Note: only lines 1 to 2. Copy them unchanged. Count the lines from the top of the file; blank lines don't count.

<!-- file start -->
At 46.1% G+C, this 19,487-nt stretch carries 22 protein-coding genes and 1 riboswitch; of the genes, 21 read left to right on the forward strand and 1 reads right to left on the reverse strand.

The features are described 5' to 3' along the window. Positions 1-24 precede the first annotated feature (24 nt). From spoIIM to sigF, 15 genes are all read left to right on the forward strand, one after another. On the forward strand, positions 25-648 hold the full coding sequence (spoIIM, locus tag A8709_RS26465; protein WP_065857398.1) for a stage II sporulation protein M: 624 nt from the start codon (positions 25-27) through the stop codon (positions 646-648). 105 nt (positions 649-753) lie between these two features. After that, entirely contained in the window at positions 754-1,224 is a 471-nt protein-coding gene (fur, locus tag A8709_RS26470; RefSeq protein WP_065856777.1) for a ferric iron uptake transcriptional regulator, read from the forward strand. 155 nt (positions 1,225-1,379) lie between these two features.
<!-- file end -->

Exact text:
At 46.1% G+C, this 19,487-nt stretch carries 22 protein-coding genes and 1 riboswitch; of the genes, 21 read left to right on the forward strand and 1 reads right to left on the reverse strand.

The features are described 5' to 3' along the window. Positions 1-24 precede the first annotated feature (24 nt). From spoIIM to sigF, 15 genes are all read left to right on the forward strand, one after another. On the forward strand, positions 25-648 hold the full coding sequence (spoIIM, locus tag A8709_RS26465; protein WP_065857398.1) for a stage II sporulation protein M: 624 nt from the start codon (positions 25-27) through the stop codon (positions 646-648). 105 nt (positions 649-753) lie between these two features. After that, entirely contained in the window at positions 754-1,224 is a 471-nt protein-coding gene (fur, locus tag A8709_RS26470; RefSeq protein WP_065856777.1) for a ferric iron uptake transcriptional regulator, read from the forward strand. 155 nt (positions 1,225-1,379) lie between these two features.